ICYMI: Washington's Role in High Drug Costs -- Marketing Exclusivity and "Shadow Pricing"

ICYMI: May 6, 2015

National Journal: Washington’s Interest in Precision Drugs is Innovation, Not Cost

“There are so many people now concerned about [high drug costs], and the perception is that prices are completely out of control,” said John Rother, president and CEO of the National Coalition on Health Care. “The sheer volume of new drug approvals are going to be heavily rated to specialty drugs, and those are going to be extraordinarily expensive.”

But in terms of legislative action, “I haven’t seen or heard much—I think as a Congress they might be a little cautious about trying to get in the middle of this,” he said.

“There’s going to be a lot of very expensive drugs on the market in the next few years,” Sen. Chris Murphy said in an interview. “There are some fairly easy ways for us to save money on drug costs, and it’s a debate that unfortunately isn’t happening right now in the Congress.”

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The Wall Street Journal: How Marketing Exclusivity Led to Higher Drug Costs and Questionable Benefits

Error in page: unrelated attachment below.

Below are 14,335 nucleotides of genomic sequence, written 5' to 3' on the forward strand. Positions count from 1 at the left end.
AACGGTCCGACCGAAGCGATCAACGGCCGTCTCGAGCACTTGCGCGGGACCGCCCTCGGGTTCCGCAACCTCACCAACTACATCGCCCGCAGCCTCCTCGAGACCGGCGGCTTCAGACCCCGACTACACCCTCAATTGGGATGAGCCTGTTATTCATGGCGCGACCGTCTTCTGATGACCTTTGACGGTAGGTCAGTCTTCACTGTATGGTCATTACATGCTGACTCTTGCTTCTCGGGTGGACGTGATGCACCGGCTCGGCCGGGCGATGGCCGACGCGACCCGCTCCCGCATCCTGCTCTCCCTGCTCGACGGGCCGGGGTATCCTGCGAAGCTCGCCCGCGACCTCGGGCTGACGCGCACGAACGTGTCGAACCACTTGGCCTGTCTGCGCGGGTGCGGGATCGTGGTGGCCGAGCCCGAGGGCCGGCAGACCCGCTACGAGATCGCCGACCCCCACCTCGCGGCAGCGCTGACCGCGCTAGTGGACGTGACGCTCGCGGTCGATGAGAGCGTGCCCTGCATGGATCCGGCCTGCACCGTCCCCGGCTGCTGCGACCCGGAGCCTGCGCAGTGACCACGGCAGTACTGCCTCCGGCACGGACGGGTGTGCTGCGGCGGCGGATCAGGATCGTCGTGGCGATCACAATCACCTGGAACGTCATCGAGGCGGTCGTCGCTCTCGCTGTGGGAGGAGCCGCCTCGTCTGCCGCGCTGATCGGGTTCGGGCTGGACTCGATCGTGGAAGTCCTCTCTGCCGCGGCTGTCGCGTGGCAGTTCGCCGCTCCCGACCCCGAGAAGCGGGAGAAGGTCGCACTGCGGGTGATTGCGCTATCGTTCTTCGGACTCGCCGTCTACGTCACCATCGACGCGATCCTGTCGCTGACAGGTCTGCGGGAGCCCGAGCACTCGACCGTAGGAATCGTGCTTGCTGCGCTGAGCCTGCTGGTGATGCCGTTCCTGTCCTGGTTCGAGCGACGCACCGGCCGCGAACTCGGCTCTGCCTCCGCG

Six years ago, the FDA approved a drug called Colcrys to treat acute gout attacks and familial Mediterranean fever, an inherited inflammatory disorder. The move came as part of an agency initiative to regulate dozens of medicines that had never been formally approved, but were on the market when the FDA received authority to oversee the drug approval process…

…“This type of incentive can go wrong,” says Aaron Kesselheim, a study co-author and an associate professor of medicine at Harvard Medical School. “The market exclusivity was granted for behavior that didn’t provide much public health benefit. But it caused the price to go up, increased spending by patients and reduced use of the drug, which has potentially bad public health implications.”

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Bloomberg Diabetes Drugs Compete With Prices That Rise in Lockstep

“Contrary to the consumer’s ideal in which bare-knuckled rivals cut prices to grab market share, competitors in branded pharmaceuticals often drive each other’s prices higher. This behavior, known as “shadow pricing,” is one reason U.S. drug costs are surging. Prescription spending rose 13 percent last year to $374 billion, according to IMS Health Holdings Inc.”

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